...and the LSE TCO of OSS study for Cabinet Office

    2. WillieEck

      "These prices are making having Apple Macs look like bargains, at least there OS upgrades are now free."

      Wow that's incredibly naïve. We all know that Macs are just overpriced Intel PCs and the cost of those "free" OS upgrades is built into the high up front cost - why do you think Apple are sitting on a huge cash mountain!!!. And worse than that, Apple tend to not support models for more than a few years. So off you go and buy a fleet of shiny new Macs only to find a few years later they are not eligible for that free OS upgrade. At least 'rapacious' MS supported XP for 13 years. And if you want to know exactly when Win 7 will reach end of life you can look it up on the MS website, so no nasty surprises there. And back to Apple, when did it ever make sense to as a public body to tie yourself into to one supplier for both hardware and software?

  5. Anonymous Coward
    Anonymous Coward

    I suspect its more likely that the civil service negotiators(*) specifically asked Microsoft for a deal that would effectively force departments to move to the cloud in order to meet "strategic targets".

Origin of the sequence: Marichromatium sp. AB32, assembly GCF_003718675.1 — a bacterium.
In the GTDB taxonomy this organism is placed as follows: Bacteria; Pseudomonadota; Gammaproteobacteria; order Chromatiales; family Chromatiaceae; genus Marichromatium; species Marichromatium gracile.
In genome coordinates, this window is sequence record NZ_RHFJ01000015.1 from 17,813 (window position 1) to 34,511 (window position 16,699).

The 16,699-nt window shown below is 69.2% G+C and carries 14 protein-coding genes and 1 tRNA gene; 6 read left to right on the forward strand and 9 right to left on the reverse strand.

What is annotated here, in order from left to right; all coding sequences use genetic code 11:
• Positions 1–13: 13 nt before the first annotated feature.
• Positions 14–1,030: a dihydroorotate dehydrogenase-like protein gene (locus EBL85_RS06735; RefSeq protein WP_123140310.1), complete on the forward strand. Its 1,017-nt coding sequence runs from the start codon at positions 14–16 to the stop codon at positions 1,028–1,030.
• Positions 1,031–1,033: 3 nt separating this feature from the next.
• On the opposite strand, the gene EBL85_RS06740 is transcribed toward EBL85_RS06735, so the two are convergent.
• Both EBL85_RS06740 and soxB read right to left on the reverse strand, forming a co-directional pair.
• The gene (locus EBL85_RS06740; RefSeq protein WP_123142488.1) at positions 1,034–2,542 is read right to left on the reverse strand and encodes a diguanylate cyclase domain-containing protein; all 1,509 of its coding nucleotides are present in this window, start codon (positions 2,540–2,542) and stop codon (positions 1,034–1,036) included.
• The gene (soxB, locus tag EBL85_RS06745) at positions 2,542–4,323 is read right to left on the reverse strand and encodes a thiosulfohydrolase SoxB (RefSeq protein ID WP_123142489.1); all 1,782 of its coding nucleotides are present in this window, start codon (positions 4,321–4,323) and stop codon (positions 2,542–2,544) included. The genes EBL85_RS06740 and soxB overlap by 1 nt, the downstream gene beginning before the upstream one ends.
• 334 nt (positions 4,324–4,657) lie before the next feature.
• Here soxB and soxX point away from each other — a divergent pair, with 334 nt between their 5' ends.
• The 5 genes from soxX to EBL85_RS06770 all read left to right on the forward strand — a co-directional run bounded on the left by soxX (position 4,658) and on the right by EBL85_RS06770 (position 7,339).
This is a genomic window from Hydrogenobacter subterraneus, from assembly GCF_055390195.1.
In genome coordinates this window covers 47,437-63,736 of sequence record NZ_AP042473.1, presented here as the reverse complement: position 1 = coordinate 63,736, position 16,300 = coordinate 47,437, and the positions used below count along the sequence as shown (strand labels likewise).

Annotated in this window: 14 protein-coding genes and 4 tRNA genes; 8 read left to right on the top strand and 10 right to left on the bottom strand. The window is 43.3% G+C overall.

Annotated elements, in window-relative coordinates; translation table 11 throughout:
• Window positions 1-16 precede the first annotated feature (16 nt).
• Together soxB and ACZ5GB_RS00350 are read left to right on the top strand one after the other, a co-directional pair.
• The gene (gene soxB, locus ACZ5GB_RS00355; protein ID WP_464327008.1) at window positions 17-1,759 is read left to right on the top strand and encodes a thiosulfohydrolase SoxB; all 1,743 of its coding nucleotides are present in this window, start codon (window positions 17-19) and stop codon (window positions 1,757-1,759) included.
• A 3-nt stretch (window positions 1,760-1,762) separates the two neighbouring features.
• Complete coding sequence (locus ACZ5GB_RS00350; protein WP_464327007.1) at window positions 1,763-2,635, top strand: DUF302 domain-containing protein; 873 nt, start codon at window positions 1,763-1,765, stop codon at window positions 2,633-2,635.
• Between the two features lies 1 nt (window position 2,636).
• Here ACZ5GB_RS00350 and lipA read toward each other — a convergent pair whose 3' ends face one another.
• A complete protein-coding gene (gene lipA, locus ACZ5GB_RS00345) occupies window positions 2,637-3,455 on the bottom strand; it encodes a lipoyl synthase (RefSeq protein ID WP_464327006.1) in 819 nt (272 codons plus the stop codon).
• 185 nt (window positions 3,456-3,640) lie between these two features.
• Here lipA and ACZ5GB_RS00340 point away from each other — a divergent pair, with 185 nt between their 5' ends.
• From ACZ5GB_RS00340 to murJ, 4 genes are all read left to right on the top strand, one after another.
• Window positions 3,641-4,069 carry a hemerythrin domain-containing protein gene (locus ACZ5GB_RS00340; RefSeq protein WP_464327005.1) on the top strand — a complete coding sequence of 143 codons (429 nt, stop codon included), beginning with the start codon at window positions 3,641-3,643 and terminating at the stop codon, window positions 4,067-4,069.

(*) maybe GDS again ? or is this another outsourced role ?

  6. David Austin


    I am not renting a Word Processor

  7. All names Taken

    Chances are ...

    ... that MS is big enough to make it work (provided UK civil servants don't put the kiss of death on it. And if they did would it be a treasonable act?)

  8. The Vociferous Time Waster

    Something something

    something something open source, something something free as in beer

    1. PNGuinn

      Re: Something something

      No, something something free as in SPEECH.

      In any sane country this would trigger the year of the government Linux desktop.

      Windows Clippy in the Cloud: "You seem to be trying to send confidential information to Bing. Do you need any help with that?"

      "Windows Clippy in the Cloud". Remember - you read it first on el Reg.

  9. NJobs